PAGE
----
Citizens All: African Americans in Connecticut 1700-1850
Transatlantic Slave TradeConnecticut StoriesAbout The Project
Connecticut Stories
 
Gilder Lehrman Center for the Study of Slavery, Resistance, and AbolitionYale University
History Is Good Detective Work
 

If you're interested in uncovering the early history of Connecticut's African Americans in your community, you might begin with the map linked on the right. This map, from the collections of the Stratford Historical Society, shows the numbers of enslaved people in Connecticut in about 1790. The map also lists the names of prominent men who owned slaves and how many people each held in bondage, although this is obviously not a complete list.

Along similar lines, Guocun Yang, a history professor at Manchester Community College, created a town-by-town listing of slaveowners from the first federal census (made in 1790) and the number of captives each person owned. Dr. Yang took this information from the census report titled "Heads of Families, at the First Census of the United States Taken in the Year 1790." Copies of the original handwritten census records, which record names, occupations, race, and free or enslaved status, along with many other details, are available on microfilm or online from commercial providers such as Ancestry.com. These records are invaluable aids to family or local history researchers.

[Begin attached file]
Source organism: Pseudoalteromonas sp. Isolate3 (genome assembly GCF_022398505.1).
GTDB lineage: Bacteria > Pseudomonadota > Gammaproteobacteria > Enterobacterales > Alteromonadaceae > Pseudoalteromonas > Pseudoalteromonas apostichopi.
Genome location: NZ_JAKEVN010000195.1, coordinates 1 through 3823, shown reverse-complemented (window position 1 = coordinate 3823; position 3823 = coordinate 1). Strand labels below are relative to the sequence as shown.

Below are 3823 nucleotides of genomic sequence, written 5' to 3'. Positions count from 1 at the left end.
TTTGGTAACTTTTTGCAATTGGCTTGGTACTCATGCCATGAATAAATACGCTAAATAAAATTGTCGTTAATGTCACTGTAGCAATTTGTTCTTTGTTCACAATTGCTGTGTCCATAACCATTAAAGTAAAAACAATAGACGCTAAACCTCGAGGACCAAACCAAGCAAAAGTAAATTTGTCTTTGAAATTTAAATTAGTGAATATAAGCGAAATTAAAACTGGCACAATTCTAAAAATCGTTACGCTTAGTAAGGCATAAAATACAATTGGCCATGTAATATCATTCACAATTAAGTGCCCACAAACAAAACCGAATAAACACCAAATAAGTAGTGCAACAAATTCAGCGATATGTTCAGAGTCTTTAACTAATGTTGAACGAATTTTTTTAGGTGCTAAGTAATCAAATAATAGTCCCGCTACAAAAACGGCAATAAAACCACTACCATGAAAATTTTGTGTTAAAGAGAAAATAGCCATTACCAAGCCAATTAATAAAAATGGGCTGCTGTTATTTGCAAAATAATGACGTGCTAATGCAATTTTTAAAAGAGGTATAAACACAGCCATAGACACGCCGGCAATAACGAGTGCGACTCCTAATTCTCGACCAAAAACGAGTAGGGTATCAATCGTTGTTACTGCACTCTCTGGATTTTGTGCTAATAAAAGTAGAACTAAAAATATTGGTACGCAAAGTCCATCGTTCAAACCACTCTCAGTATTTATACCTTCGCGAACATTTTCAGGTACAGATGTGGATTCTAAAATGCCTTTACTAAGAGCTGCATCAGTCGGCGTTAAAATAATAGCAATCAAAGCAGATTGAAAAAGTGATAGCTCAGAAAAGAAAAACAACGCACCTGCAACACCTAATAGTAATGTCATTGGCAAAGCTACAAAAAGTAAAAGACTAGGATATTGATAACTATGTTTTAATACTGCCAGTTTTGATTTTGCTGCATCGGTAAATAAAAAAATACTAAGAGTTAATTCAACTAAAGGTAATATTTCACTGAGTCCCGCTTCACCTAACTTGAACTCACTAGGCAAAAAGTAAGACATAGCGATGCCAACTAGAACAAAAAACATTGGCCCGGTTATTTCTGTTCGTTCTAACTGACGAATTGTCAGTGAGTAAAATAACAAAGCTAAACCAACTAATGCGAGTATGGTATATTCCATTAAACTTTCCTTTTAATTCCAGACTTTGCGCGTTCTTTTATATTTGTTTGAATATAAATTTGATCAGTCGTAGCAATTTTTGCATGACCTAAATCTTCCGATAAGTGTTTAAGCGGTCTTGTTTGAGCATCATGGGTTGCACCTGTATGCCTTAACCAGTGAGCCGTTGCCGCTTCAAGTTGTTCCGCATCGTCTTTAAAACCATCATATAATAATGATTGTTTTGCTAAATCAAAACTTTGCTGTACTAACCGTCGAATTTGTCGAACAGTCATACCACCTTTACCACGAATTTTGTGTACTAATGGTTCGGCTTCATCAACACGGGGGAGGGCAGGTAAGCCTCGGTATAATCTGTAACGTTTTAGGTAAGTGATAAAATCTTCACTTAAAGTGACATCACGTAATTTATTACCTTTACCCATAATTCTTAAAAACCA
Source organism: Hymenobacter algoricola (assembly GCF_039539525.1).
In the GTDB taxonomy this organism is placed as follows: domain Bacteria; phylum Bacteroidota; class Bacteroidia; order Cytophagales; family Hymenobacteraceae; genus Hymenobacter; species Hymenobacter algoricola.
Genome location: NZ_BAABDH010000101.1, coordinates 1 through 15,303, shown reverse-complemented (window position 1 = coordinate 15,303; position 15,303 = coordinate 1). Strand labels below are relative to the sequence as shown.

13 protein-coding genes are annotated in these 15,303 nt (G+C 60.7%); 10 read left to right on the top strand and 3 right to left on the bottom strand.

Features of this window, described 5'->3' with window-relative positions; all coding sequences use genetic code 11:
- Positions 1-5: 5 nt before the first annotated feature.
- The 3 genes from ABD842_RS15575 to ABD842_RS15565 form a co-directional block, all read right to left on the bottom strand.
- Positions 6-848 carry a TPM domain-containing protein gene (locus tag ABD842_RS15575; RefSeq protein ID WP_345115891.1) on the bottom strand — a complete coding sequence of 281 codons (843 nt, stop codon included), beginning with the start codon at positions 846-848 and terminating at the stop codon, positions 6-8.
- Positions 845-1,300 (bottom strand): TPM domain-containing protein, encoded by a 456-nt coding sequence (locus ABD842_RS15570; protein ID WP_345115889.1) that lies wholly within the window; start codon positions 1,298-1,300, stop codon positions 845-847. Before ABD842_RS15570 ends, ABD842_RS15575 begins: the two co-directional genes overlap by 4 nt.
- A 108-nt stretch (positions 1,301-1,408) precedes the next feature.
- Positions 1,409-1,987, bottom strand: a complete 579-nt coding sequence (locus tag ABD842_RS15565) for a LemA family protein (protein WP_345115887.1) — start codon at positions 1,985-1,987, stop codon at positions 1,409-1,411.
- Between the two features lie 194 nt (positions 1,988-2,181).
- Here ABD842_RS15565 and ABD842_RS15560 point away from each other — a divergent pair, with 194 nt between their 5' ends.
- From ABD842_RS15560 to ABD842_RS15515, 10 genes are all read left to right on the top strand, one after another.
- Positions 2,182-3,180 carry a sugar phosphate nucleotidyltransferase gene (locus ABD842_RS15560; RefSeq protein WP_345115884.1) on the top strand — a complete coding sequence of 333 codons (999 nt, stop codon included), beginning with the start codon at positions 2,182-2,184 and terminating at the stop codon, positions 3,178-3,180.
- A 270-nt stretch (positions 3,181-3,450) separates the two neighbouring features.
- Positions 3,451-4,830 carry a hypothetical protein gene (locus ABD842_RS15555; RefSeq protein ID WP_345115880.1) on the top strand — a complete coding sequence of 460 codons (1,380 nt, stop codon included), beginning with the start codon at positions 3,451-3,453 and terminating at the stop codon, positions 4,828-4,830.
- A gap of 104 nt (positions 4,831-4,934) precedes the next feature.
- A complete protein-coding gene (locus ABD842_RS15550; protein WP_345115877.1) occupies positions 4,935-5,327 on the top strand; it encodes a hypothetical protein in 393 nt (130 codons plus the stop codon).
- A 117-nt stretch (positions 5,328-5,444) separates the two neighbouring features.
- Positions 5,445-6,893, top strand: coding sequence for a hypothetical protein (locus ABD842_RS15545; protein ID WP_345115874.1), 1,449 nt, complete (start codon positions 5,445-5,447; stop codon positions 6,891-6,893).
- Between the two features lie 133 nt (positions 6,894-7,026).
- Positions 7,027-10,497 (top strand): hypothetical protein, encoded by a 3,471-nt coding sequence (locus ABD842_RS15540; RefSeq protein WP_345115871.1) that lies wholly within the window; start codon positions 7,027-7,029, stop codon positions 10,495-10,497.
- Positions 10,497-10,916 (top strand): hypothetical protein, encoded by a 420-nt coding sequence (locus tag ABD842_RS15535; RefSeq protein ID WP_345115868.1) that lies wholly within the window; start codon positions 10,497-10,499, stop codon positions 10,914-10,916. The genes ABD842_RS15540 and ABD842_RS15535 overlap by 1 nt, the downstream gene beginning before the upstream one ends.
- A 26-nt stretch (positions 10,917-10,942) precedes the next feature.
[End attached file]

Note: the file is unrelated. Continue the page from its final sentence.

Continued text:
As you research your town's story, remember that no single resource holds the whole story. And yet, from looking at old records, old newspapers, early histories and a wealth of materials available online, there is, nearly always, a local story that begins to emerge. For teachers and their classes, and for amateur historians, this is particularly exciting and important work, because even an ordinary person can make new discoveries.

Your local library can be a great resource. Are there biographies of important people in the town's early life? What kinds of information do they contain? There also may be early town histories that contain clues and information on the lives of African Americans who once lived in the town. Some towns are beginning in-depth explorations of these long-ago populations, and valuable documentation may already have been compiled. Informal family histories often end up in libraries, and these too can be a resource.... next >>

Alternate Resources
Map of the location of Connecticut slaves around 1790
Search a listing of Connecticut slave owners in 1790 by town or county